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Troubled Waters

Not Your Typical Case of Sea Sickness


Author(s)

Sebastian A. Schormann

University of Alabama at Birmingham
James E. Boyett

University of Alabama at Birmingham
Samiksha A. Raut
Department of Biology
University of Alabama at Birmingham
sraut@uab.edu

Abstract

This interrupted case study tells the story of “Michael Mathers,” a tourist traveling on a cruise ship who suddenly becomes sick. Despite receiving a preliminary diagnosis and treatment by the cruise ship doctor, Mr. Mathers’ symptoms continue to worsen, prompting his return to the ship’s doctor. He then finds out that many other people are experiencing similar symptoms, and surprisingly, they are all male. The overwhelming number of cruise patients prompts an emergency docking and a trip to the hospital by the passengers to discover the cause of the outbreak. In order to arrive at the correct diagnosis of Legionnaires’ disease, students review bacterial morphology, laboratory techniques for identification of microorganisms, viral and bacterial infections, biofilms, and principles of epidemiology. This case was developed for an introductory-level microbiology course for undergraduate non-majors, the majority of whom are on the allied health track, and could be implemented when discussing microorganisms related to the respiratory system.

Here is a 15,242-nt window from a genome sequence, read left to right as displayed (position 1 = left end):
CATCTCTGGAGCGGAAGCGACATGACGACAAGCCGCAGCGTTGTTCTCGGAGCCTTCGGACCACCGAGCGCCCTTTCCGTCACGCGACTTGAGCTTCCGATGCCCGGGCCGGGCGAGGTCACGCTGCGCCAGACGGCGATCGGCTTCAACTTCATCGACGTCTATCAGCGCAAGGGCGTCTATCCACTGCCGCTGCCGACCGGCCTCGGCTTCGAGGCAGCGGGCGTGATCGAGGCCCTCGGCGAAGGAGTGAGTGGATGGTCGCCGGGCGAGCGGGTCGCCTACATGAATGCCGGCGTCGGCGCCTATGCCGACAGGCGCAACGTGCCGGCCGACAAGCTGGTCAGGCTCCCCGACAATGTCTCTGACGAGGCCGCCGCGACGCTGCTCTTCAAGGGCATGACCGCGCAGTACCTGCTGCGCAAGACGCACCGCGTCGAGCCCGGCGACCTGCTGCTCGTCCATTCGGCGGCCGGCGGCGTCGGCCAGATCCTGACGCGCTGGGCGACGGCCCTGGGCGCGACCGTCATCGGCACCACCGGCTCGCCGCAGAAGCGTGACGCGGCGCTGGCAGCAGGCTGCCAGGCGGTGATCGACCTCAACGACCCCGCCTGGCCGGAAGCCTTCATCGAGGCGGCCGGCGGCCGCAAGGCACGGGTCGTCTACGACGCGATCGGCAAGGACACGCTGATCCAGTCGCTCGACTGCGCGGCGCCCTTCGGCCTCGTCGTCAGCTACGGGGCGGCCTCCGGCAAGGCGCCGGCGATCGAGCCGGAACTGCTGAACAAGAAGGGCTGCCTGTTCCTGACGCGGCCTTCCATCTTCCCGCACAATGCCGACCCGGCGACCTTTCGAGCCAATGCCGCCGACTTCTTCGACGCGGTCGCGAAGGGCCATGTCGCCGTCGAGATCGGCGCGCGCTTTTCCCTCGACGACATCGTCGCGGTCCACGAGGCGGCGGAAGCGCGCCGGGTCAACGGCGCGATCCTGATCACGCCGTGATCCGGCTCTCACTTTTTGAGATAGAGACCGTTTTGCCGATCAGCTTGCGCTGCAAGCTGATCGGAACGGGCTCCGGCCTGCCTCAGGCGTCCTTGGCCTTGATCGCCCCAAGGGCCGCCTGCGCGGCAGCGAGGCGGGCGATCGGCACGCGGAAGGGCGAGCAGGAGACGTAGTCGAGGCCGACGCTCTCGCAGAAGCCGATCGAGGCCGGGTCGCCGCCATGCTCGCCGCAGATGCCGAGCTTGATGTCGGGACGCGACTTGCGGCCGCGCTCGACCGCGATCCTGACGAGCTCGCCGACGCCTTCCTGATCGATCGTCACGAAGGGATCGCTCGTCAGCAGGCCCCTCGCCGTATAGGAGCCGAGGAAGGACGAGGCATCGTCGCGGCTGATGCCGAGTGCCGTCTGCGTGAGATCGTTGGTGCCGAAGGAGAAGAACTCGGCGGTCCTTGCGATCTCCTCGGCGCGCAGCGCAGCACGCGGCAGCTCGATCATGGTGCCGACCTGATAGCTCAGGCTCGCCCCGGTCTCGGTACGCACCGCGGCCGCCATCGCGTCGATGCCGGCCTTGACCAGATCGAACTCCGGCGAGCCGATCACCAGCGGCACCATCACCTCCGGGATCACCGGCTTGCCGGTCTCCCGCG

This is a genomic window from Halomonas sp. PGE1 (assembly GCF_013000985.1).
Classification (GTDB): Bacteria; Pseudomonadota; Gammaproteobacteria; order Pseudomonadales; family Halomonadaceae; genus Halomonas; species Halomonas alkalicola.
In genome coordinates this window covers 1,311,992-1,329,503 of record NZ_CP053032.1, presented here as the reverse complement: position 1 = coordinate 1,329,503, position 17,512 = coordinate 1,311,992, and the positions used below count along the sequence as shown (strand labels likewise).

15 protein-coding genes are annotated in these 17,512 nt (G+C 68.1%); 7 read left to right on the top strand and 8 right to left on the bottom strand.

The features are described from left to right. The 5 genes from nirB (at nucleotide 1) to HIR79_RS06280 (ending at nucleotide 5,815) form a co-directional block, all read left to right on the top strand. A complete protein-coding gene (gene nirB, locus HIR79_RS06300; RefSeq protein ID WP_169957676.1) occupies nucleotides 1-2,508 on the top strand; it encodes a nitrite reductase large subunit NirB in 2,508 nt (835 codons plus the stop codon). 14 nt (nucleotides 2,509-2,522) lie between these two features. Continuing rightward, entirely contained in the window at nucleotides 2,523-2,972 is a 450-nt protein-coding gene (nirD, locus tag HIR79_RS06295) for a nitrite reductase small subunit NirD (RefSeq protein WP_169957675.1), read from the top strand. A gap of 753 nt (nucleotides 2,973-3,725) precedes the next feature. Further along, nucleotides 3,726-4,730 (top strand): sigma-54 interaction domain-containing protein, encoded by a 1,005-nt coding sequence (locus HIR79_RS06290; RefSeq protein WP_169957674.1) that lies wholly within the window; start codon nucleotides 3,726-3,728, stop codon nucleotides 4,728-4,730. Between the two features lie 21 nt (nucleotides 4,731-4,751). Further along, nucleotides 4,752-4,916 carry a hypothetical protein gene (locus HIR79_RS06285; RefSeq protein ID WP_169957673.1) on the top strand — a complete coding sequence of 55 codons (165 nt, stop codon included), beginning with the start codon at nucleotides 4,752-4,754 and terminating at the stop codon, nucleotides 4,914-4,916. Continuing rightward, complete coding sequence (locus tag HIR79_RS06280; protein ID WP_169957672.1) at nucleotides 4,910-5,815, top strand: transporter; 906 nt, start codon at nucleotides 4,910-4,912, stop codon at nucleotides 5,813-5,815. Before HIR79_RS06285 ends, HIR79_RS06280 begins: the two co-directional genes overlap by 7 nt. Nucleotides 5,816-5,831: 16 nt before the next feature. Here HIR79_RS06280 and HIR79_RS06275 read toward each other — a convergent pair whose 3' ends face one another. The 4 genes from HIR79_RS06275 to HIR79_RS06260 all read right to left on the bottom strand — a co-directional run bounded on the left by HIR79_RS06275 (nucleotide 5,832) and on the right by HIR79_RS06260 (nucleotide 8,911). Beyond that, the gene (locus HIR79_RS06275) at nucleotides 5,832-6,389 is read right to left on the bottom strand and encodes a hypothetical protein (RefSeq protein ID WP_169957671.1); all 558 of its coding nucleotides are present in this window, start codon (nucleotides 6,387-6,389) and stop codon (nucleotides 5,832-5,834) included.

Objectives

  • Describe the physiology and natural habitat of Legionella pneumophila.
  • Explain the importance of biofilms.
  • Understand the susceptibility of certain individuals to Legionellosis.
  • Analyze the diagnosis between viral bronchitis and Legionellosis.
  • Explain basic principles of epidemiology to better understand transmission of a disease.

Keywords

Legionellosis; Legionella pneumophila; Legionnaires’ disease; pneumonia; bacteria; biofilm; bacterial morphology; viral bronchitis; epidemiology

Topical Areas

N/A

Educational Level

Undergraduate lower division

Format

PDF

Type / Methods

Analysis (Issues), Discussion, Interrupted

Language

English

Subject Headings

Microbiology  |   Epidemiology  |  


Date Posted

10/11/2021

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